• whenResult() - subscribes to execute given action after this Promise completes successfully, like CompletionStage.thenAccept().

In addition, to handle errors the following methods are provided:

  • thenEx() - returns a new Promise which is executed with the Promise result as the argument when Promise completes either successfully or with an exception.
  • whenException() - subscribe to execute given action after this Promise completes exceptionally and returns a new Promise.

When we have multiple asynchronous calls, we need to execute them in order. That way we can just chain methods together to create a sequence.

doSomeProcess()
		.whenResult(result -> System.out.println(String.format("Result of some process is '%s'", result)))
		.whenException(e -> System.out.println(String.format("Exception after some process is '%s'", e.getMessage())))
		.map(String::toLowerCase)
		.mapEx((result, e) -> e == null ? String.format("The mapped result is '%s'", result) : e.getMessage())
		.whenResult(System.out::println);

See full example on GitHub.

Combine Promises

There are cases when you need to execute some Promises and combine their results. For this purpose, consider the following methods:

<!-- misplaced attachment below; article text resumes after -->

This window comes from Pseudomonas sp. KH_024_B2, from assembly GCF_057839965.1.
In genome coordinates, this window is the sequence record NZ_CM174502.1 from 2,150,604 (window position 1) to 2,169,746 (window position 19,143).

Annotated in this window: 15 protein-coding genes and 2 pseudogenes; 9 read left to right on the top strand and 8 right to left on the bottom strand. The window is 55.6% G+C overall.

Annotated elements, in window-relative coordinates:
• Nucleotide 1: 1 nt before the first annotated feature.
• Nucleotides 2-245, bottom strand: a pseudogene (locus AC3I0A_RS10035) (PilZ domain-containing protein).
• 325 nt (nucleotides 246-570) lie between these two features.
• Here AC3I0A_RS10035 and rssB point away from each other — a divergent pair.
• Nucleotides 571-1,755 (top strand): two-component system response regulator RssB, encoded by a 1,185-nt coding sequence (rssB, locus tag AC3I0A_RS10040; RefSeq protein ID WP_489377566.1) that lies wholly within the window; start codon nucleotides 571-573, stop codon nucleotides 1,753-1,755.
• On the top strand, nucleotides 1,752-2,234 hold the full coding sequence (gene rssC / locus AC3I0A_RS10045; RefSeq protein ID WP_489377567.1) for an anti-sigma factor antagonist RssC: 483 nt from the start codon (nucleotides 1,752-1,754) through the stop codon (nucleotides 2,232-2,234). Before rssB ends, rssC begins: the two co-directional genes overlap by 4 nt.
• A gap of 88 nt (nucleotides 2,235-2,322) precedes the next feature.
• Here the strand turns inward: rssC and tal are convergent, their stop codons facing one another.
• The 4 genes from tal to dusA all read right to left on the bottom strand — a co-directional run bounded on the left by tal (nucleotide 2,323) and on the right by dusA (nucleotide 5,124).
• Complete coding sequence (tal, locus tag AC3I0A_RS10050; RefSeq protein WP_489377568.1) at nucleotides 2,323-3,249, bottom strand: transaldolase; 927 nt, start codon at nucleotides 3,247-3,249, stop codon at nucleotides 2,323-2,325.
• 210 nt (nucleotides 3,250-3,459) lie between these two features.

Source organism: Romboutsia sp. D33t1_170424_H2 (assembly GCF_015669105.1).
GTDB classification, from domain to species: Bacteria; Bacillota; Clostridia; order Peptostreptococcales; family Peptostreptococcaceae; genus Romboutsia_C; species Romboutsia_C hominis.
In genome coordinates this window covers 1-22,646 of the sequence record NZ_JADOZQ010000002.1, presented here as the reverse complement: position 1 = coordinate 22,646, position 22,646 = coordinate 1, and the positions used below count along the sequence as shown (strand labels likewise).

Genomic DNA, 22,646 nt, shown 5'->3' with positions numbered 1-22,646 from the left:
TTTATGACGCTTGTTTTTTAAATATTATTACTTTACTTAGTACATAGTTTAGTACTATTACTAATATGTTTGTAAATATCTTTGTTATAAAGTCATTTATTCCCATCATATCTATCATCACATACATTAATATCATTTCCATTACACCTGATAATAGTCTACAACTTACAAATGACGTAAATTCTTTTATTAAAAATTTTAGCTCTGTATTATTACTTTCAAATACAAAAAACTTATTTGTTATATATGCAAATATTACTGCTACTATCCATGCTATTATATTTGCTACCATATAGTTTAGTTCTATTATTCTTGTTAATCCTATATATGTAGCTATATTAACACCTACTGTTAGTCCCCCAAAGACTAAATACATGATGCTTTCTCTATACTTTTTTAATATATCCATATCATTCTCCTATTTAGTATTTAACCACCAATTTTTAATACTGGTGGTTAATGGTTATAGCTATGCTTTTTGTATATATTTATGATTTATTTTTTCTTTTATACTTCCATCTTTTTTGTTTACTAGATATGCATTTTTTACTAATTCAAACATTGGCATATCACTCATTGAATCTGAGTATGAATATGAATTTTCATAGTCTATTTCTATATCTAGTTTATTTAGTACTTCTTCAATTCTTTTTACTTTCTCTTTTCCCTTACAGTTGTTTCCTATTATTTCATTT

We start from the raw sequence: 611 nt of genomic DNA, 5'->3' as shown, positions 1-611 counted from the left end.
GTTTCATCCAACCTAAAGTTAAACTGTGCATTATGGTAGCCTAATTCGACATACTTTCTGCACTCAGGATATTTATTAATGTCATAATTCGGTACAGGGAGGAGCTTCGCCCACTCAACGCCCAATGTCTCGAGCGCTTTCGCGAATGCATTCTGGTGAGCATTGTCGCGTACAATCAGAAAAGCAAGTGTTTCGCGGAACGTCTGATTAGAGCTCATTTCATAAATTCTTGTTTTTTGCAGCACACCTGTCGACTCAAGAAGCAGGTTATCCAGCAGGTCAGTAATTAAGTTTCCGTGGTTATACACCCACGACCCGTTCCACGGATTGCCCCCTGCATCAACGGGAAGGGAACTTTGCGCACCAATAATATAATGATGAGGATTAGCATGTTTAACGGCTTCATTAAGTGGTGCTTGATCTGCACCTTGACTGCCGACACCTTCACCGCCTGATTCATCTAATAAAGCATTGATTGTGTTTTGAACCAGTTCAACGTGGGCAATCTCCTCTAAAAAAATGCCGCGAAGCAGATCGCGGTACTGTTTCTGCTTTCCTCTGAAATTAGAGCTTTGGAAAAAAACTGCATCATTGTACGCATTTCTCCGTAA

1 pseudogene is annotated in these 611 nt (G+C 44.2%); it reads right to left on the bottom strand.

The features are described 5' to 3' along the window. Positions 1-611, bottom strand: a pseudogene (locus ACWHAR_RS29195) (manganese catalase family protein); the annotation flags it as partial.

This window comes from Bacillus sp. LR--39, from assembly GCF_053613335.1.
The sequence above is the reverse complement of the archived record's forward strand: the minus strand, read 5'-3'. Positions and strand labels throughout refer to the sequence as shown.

• combine() - returns a new Promise that, when both Promises are completed, is executed with the two results as arguments.
  • all() - returns a Promise that completes when all of the provided promises are completed.
  • any() - returns one of the first completed Promises.
Promise<Integer> firstNumber = Promise.of(10);
Promise<Integer> secondNumber = Promises.delay(2000, 100);

Promise<Integer> result = firstNumber.combine(secondNumber, Integer::sum);
result.whenResult(res -> System.out.println("The first result is " + res));

See full example on GitHub.

  • delay() - delays completion of provided Promise for a defined period of time.
Promise<String> strPromise = Promises.delay("result", Duration.seconds(10))

Optimization Features

DataKernel Promises are heavily GC-optimized: